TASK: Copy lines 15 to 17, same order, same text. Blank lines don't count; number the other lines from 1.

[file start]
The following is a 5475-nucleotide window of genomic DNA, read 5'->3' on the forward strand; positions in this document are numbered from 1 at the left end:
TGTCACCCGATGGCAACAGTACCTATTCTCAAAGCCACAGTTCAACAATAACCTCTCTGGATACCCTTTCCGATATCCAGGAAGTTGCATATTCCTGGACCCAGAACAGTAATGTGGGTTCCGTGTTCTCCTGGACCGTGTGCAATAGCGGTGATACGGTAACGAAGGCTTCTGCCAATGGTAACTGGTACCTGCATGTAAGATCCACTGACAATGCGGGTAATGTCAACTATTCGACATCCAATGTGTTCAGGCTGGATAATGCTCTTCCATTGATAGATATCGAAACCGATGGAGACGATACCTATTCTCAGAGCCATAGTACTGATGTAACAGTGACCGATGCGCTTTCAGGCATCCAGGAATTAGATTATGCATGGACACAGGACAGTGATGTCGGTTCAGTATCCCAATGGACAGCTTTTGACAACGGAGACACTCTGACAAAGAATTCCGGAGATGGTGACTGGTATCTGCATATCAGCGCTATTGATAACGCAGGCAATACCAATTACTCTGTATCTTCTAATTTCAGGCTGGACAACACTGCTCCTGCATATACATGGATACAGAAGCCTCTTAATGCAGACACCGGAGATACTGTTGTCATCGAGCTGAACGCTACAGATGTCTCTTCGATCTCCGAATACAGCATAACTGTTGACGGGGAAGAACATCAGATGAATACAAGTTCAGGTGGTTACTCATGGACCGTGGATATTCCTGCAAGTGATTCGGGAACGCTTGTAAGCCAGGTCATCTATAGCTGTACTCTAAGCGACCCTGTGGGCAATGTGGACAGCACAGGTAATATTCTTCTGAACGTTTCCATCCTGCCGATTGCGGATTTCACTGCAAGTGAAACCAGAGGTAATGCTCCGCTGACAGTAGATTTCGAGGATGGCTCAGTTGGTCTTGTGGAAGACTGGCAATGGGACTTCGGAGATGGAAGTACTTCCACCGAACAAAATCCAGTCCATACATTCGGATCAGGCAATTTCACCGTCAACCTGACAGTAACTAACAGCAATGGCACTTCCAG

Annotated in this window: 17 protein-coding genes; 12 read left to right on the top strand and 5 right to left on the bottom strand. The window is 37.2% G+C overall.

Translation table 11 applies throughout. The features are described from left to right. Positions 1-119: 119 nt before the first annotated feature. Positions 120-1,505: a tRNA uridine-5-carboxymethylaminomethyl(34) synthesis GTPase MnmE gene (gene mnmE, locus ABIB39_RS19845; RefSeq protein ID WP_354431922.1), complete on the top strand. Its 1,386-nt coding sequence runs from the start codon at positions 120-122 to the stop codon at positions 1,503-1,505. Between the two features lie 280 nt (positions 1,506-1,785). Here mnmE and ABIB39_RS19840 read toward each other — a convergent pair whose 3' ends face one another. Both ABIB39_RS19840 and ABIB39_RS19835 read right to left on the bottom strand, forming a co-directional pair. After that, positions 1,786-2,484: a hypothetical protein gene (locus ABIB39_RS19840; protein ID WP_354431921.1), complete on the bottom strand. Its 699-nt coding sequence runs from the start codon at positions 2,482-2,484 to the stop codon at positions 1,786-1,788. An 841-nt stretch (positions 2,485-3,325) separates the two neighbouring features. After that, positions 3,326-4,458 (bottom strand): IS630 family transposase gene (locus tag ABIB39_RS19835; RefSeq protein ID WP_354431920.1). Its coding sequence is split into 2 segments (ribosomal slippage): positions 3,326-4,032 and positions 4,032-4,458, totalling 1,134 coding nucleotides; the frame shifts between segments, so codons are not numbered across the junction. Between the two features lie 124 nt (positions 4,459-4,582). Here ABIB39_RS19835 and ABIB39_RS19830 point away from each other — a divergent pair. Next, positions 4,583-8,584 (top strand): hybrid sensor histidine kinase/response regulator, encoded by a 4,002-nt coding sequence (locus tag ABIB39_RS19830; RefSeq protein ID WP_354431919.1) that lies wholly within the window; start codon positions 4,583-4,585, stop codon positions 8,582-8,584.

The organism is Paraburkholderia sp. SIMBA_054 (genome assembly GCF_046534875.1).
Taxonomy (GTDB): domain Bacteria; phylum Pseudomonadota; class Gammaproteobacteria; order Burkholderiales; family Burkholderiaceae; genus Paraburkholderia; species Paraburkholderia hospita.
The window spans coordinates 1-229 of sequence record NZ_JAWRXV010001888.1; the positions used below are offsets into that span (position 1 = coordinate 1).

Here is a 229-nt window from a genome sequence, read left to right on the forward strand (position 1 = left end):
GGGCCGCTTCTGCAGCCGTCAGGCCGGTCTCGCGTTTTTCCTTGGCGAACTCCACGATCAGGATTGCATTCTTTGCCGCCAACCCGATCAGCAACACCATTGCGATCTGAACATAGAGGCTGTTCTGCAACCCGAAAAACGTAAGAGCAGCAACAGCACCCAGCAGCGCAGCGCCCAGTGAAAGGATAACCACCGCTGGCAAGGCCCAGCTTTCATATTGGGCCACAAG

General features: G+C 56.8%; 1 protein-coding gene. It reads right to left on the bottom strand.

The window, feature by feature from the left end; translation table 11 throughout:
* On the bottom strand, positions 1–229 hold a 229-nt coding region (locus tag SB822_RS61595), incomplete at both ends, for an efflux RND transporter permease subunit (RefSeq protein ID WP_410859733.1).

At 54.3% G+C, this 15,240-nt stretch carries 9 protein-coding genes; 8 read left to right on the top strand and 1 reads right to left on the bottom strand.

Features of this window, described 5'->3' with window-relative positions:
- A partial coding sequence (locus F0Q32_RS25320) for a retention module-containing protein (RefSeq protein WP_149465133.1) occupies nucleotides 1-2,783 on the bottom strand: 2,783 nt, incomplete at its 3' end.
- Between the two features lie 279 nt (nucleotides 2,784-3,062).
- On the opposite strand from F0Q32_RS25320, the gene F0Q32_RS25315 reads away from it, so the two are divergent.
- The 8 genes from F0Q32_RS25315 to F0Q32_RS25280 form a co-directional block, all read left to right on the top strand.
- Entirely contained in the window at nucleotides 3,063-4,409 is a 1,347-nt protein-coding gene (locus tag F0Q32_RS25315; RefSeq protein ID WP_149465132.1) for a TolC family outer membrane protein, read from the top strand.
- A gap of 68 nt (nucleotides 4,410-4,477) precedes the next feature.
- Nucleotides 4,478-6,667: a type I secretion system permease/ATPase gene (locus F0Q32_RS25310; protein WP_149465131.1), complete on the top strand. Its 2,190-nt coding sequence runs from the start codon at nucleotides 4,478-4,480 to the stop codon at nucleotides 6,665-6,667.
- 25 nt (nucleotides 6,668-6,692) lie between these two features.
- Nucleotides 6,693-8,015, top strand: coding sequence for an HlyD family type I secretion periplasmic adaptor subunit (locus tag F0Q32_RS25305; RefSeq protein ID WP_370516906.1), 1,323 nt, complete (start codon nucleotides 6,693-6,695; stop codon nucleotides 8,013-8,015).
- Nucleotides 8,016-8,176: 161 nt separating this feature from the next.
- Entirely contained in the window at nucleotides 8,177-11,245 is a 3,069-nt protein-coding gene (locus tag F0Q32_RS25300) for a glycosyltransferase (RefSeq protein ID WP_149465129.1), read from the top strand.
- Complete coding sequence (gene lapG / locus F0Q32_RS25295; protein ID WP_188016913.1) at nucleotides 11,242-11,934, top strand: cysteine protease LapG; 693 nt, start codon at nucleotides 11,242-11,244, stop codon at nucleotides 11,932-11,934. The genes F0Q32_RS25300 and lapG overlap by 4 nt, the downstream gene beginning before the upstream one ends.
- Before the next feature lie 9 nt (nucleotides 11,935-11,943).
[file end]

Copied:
- A partial coding sequence (locus F0Q32_RS25320) for a retention module-containing protein (RefSeq protein WP_149465133.1) occupies nucleotides 1-2,783 on the bottom strand: 2,783 nt, incomplete at its 3' end.
- Between the two features lie 279 nt (nucleotides 2,784-3,062).
- On the opposite strand from F0Q32_RS25320, the gene F0Q32_RS25315 reads away from it, so the two are divergent.